Tuesday, January 19, 2010


I have been thinking…which is always a problematic affair…but I may be on to something here. When I went to the Y last week to do my walking, I saw a sign-up for men’s Church League basketball. I felt my heart do a between-the-legs dribble.

See, I used to play basketball. I am the first to admit I was not very good. I was slow, but I couldn’t jump either. Or shoot very well. I had no real knowledge of the game and almost no court awareness—my peripheral vision has always been suspect. I could not run the floor, had poor ball-handling skills and had trouble remembering which way to cut on set plays. I could not run backwards at all and I had no stamina. Maybe I could have made up for most or all of those deficiencies with hard work and enthusiasm, but laziness is my constant companion, has always dulled the edge of my little gung-ho. And still, I was on the school team for a short while—second- string B-team at MBA, a small, all-boys prep school in Nashville.

MBA was the “model” for Dead Poet’s Society (if any of you remember that movie). I attended there for one terrible, horrible, no good very bad year, and like Alexander (if any of you remember that book), there were many days I wanted to mail myself to Australia. Part of my misery was that some sort of athletic endeavor was required for all freshmen, and for me it came down to basketball or cross country. I chose the former, thinking the latter would be even more embarrassing.

I lasted a month, until the afternoon when the first-string varsity was running their offense against the second-string B-team defense (we were supposed to represent, however vaguely, the next opponent, and why in the world they put me on point in the one-three-one zone, I have no idea). A whistle started the play and next thing I know I had been sandwiched by a upperclassman’s screen and my knee cap had come to rest at the back of leg somewhere. A few weeks later I had the first of my seven knee surgeries.

After rehab and a change of schools I began attending a church that had a pretty good church league team. I had kind of gotten the bug, in spite of my failure and injury, and so I played church league ball for several years –even played on the graduate school team while I was in seminary. But after a surgery here and a surgery there I finally had to give it up in hopes of preserving what little orthopedic integrity I had left.

Injuries were not the only reason I put the ball in the rack and threw my sneaks to the back of the closet. With age I grew increasingly tired of fellows playing as if there were scouts for the Knicks in the stands (or the Yankees—you see this kind of behavior in softball, too, guys who seem to imagine they still have a shot at the bigs). They are WAY too wired considering the reality of the situation. A professor friend used to say that academic battles are so intense because there is so little at stake. Little league parents, too, some of them. I personally know of one such parent who had a heart attack and died after arguing, and all the way to the parking lot, a third strike call at his youngest son’s game.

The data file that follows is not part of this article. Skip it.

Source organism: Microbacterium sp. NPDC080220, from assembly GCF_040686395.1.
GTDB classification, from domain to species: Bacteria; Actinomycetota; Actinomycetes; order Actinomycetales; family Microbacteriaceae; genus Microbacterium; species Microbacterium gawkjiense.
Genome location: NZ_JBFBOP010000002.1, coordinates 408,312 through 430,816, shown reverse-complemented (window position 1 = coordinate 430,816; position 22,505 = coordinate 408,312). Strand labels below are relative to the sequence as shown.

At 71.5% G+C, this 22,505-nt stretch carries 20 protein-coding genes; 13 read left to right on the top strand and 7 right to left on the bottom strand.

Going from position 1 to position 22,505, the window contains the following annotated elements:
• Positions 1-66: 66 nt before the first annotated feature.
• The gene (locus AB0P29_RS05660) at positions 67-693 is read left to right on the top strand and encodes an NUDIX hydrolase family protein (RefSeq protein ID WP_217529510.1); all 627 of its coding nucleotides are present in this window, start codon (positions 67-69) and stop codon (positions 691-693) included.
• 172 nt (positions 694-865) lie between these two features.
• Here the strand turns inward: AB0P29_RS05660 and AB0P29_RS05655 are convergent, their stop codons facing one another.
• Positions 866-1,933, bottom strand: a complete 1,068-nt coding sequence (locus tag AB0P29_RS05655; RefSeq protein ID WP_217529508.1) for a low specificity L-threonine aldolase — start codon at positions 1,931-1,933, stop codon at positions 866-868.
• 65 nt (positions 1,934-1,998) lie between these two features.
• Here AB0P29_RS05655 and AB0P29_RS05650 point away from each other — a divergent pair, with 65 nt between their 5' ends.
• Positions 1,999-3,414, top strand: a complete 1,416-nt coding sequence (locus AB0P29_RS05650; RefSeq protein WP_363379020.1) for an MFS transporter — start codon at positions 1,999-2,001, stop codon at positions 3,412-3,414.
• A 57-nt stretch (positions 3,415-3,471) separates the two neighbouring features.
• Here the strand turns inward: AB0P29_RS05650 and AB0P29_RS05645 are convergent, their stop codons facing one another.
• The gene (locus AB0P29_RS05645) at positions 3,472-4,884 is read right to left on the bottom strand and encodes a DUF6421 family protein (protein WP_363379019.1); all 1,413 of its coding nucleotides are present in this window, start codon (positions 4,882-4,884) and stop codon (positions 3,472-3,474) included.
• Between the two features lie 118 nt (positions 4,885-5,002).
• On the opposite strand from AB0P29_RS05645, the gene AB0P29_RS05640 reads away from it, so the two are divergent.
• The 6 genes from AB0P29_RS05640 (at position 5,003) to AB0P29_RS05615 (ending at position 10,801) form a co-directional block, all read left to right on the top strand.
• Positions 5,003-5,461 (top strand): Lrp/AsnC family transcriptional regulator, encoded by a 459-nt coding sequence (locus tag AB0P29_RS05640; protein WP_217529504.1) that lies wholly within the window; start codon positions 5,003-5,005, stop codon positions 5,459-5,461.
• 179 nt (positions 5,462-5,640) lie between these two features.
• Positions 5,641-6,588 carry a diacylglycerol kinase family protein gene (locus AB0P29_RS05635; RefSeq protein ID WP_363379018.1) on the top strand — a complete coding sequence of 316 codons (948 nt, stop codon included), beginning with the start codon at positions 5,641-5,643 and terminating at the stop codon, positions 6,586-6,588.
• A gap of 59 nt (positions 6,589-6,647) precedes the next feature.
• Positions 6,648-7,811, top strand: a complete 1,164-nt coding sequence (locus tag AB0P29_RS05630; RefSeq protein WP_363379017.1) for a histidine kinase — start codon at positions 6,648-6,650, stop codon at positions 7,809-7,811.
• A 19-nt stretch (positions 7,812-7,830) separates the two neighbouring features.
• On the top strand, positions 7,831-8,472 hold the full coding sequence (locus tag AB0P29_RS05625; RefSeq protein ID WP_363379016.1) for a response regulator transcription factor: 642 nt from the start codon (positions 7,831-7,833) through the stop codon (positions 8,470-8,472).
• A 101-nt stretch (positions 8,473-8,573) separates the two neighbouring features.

Anyway, the other day at the Y, staring at the announcement for church-league sign-ups, I was thinking, remembering, wishing I could play a little more church league basketball, knowing, though, that there is really no place much, even on the bench, for a fifty-five year old who has had two separate replacements of the same knee. Then it hit me…

What we need is a league just FOR old guys and their prosthetics! We could call it Shelby JAMs (Men with Artificial Joints, JAMs being a backward acronym). Fifty and older, with no illusions that we are going to impress anyone, and least of all ourselves. I can see it now: old guys who don’t look so great in shorts, hobbling up and down the court only fast enough to get our heart rates up and break a sweat. We would take it easy each other, and laugh a lot. We would cheer each other on, even the guys on the other team, and pick each other up when we fall down on the “fast break,” and maybe keep score, you know, but no one really would much care about that part of it. We would just be thankful to be alive and breathing, to be able to still move at all.

It would not have to be a church league, but it could be, because big parts of it—we all are injured; we have no illusions about ourselves or each other; we are not trying to impress each other, just help each other; picking each other up when we fall down; cheering each other on—all of that sounds a lot like what the faith, and church, ought to be, and not just when we are playing ball.

1 comment:

Bill said...

I love it! Except for the remembrances of the dreaded "Ethics" team back in seminary intramural days!